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Old 09-05-2011, 01:39 PM   #1
slackmeyer OP
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Fork midvalve question

I've been more and more disappointed with my forks lately, as I ride my 99 LC4 more and more. I put in heavier springs (that helped), for a while I ran ATF for fork oil, now I've switched back to Maxima 5w oil, and the lack of damping is really bugging me. So I'm going to try to do something about it.

Low speed damping seems particularly lacking- when I'm in a turn on the pavement, the front end will sink by an inch or more even while I'm on the gas turning in. Small pavement seems will use up a couple inches of travel- very disturbing while cornering. I haven't been able to find any obvious problems with the parts or assembly of the forks, so I think I'll start playing with the shims.

First- here's where I am:


If I'm measuring the midvalve float correctly, I'm getting about 1.60mm of float with the stock stack of 4 (8mm x 24mm x 0.1mm) shims. Everything I read (on thumpertalk and ktmtalk suspension forums) recommends having the float at 1mm and below. Seems like all that float means I have almost no low speed compression damping. Is there any reason not to tighten it up to .8-1.0mm?
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Old 09-05-2011, 01:51 PM   #2
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With four of the same-sized shims, it's really just a check valve. Changing the set up to a real mid valve with progressive shims and then reducing the float would help for sure.

I'd love to see some discussion get going on valving these forks. I know there are some good tuners out there that people send these forks off to, but some DIY discussion would be cool.
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Old 09-05-2011, 01:57 PM   #3
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Originally Posted by Johnf3 View Post
With four of the same-sized shims, it's really just a check valve. Changing the set up to a real mid valve with progressive shims and then reducing the float would help for sure.

I'd love to see some discussion get going on valving these forks. I know there are some good tuners out there that people send these forks off to, but some DIY discussion would be cool.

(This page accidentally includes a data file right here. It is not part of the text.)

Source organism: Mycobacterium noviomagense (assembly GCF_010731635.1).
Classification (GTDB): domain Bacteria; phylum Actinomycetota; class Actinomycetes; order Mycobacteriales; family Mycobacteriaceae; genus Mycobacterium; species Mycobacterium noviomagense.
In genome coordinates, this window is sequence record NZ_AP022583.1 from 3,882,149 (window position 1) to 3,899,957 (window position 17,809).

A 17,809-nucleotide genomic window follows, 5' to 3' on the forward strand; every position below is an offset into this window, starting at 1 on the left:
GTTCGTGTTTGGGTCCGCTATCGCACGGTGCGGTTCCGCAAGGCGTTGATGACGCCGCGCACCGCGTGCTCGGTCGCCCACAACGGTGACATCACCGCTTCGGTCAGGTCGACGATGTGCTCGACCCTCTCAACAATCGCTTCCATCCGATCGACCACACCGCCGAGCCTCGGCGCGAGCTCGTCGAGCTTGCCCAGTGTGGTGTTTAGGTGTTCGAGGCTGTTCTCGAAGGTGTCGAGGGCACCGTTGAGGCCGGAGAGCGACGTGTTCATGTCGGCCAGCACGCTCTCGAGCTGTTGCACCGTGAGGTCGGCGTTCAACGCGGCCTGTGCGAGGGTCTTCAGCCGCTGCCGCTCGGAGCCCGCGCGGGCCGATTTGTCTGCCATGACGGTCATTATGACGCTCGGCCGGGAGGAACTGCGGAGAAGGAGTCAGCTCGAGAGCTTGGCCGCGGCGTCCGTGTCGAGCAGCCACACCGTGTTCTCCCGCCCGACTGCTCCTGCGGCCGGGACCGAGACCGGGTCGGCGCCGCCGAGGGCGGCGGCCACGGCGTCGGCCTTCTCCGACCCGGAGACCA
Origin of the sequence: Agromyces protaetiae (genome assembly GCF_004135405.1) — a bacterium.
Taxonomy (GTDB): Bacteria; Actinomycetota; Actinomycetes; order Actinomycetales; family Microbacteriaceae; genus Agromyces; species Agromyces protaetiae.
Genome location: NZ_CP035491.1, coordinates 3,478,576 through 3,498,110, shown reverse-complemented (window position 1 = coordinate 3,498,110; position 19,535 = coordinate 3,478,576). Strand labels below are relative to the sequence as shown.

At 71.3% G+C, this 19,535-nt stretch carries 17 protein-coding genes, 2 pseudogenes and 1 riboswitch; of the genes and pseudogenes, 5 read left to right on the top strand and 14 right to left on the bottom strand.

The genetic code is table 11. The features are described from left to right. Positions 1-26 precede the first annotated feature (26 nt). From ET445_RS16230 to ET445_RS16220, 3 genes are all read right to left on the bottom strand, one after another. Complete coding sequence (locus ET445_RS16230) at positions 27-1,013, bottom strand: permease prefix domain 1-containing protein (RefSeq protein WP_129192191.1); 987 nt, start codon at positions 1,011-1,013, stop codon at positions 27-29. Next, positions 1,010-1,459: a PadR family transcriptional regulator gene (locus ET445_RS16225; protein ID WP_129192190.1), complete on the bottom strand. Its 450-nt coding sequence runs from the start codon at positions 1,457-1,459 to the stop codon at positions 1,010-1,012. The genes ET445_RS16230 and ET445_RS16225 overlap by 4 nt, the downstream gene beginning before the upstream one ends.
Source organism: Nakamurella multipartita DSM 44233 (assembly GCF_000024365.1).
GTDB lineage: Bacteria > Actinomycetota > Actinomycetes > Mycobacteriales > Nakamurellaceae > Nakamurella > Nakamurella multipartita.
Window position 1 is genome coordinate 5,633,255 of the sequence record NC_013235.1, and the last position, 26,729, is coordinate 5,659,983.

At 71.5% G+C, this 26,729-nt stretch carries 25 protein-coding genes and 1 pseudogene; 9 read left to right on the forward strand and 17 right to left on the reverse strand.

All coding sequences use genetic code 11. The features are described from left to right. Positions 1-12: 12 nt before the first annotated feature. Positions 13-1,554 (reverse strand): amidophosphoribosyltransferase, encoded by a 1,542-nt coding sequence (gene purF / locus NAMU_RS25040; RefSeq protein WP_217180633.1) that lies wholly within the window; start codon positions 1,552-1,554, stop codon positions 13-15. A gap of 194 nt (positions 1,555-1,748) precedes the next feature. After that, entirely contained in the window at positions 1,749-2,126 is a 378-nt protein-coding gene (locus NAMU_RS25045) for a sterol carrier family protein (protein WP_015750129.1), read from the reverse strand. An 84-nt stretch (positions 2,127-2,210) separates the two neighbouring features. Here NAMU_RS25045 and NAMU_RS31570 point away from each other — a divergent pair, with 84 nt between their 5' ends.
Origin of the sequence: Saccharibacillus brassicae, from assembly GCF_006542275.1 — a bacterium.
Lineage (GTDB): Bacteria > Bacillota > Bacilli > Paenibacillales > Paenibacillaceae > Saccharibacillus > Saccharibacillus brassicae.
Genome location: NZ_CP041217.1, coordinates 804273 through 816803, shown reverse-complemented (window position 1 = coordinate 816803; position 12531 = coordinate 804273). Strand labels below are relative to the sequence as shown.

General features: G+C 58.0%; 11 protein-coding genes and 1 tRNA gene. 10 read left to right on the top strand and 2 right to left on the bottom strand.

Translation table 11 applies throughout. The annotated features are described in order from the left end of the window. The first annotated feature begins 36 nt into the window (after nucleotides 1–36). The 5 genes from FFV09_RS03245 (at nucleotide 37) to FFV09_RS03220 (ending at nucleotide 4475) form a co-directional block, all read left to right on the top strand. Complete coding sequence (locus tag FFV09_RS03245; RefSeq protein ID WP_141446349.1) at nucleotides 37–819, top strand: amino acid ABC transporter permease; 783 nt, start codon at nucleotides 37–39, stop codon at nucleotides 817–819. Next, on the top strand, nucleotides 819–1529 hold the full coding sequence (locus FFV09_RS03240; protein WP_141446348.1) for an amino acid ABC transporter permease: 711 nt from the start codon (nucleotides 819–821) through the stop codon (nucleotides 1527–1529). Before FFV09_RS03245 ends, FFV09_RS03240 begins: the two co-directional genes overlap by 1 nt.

Same here. It seems hard to correlate from what a 525 woods bike is running to what we need, but when I compare shim stacks, it sure seem like the 950 got the short end of the stick.

I can see that the midvalve is essentially acting as a check valve, but what still confuses me is the amount of float- more float means less oil that has to go through the base valve, especially at low speeds. I definitely want more low speed damping.
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Old 09-05-2011, 01:59 PM   #4
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BTW, I'll post a link to one earlier thread from Head2wind that I've found useful- John, I think you posted in the thread. http://www.advrider.com/forums/showthread.php?t=584548

Other than that, not much info for the big bikes.
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Old 09-05-2011, 03:45 PM   #5
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Originally Posted by slackmeyer View Post
Same here. It seems hard to correlate from what a 525 woods bike is running to what we need, but when I compare shim stacks, it sure seem like the 950 got the short end of the stick.

I can see that the midvalve is essentially acting as a check valve, but what still confuses me is the amount of float- more float means less oil that has to go through the base valve, especially at low speeds. I definitely want more low speed damping.
What's the compression stack on the base valve? Do you have it apart?
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Old 09-05-2011, 03:56 PM   #6
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What's the compression stack on the base valve? Do you have it apart?
Here's a google doc with all the stock shims on my bike: 950 shim chart.

I've been studying zerodog's 640 fork mods, I'm going to start with something like his work, but with more on the compression stack. In other words, beef up the compression a little, make the rebound a bit more progressive, and change the midvalve quite a lot, by making it progressive and reducing the float to about 1 mm.
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Old 09-05-2011, 04:15 PM   #7
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Just added what I intend to do to that link. Feel free to comment- this is just a starting point for me, I don't expect it to be perfect, but I hope it's better, and hopefully I learn something from it.
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Old 09-05-2011, 06:03 PM   #8
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I think that once you actually install a real mid mid-valve set up like you are looking at, your new base valving may be harsh. I know you are trying to firm up the low speed, but reducing the float will help with that (and actually bring the mid valve into play), and you might be able to actually go a bit softer than the stock single stage valve stack that you posted.

I've actually been happy with slightly heavier oil and much heavier spring rates, but then again I Iike the feel of a bike with heavy springs, light valving.
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Old 09-05-2011, 06:24 PM   #9
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slackmeyer,

Last week I rode new friends 950 with "Super Plush" forks on a pre run of the Dust Devils Reno 200. Man! What an improvement over my 990's forks. No bottoming and super solid in the rocks and ruts.